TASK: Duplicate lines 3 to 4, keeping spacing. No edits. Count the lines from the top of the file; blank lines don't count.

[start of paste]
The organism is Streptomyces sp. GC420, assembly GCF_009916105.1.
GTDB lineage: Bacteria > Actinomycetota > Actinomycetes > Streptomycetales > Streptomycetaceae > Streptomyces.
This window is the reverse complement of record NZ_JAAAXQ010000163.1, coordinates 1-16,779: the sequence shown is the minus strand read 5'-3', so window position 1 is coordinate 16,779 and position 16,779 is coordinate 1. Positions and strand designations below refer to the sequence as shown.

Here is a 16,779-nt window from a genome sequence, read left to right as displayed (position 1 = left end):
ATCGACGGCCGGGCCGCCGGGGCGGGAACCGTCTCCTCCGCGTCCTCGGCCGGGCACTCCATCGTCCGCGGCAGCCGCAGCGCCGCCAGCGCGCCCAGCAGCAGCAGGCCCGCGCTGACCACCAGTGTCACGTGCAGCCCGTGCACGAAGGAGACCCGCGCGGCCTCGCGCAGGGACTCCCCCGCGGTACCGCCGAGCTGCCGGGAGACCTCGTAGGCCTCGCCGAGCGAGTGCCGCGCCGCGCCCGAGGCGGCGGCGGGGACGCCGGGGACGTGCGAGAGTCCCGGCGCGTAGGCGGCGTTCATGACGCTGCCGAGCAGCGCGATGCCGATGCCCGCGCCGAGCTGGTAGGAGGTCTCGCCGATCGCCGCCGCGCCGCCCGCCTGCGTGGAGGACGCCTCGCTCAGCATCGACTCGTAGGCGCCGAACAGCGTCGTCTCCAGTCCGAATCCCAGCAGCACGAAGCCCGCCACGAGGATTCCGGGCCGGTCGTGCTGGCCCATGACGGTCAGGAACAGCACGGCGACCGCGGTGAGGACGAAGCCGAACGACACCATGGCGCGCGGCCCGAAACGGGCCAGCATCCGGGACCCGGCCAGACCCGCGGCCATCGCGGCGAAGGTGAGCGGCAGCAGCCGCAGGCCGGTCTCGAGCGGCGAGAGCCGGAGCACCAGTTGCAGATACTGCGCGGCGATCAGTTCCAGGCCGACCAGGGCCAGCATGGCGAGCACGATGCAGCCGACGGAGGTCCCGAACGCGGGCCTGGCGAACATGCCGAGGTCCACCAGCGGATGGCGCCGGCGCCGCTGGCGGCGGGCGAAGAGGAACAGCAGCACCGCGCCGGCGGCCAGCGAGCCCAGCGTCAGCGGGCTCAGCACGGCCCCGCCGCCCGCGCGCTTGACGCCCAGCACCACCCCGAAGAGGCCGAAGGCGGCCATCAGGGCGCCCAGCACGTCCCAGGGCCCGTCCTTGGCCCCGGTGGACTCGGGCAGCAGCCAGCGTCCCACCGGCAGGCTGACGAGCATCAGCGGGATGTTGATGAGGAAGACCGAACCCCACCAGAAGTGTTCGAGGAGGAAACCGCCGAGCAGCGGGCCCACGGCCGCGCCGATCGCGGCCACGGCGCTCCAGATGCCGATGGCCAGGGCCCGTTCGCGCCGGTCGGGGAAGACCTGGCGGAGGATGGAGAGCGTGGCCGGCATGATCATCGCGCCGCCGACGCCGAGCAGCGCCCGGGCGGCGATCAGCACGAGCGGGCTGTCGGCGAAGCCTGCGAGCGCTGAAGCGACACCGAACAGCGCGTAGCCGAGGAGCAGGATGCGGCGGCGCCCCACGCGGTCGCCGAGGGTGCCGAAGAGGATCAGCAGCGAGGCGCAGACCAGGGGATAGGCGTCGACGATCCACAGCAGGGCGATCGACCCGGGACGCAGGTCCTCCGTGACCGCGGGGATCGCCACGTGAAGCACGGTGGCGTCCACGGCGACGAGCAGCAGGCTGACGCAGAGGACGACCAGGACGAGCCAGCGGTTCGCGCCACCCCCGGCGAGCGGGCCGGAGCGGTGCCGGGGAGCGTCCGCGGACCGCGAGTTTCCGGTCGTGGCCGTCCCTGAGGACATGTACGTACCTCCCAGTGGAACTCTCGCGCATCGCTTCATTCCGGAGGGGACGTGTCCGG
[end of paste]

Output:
This window is the reverse complement of record NZ_JAAAXQ010000163.1, coordinates 1-16,779: the sequence shown is the minus strand read 5'-3', so window position 1 is coordinate 16,779 and position 16,779 is coordinate 1. Positions and strand designations below refer to the sequence as shown.

Here is a 16,779-nt window from a genome sequence, read left to right as displayed (position 1 = left end):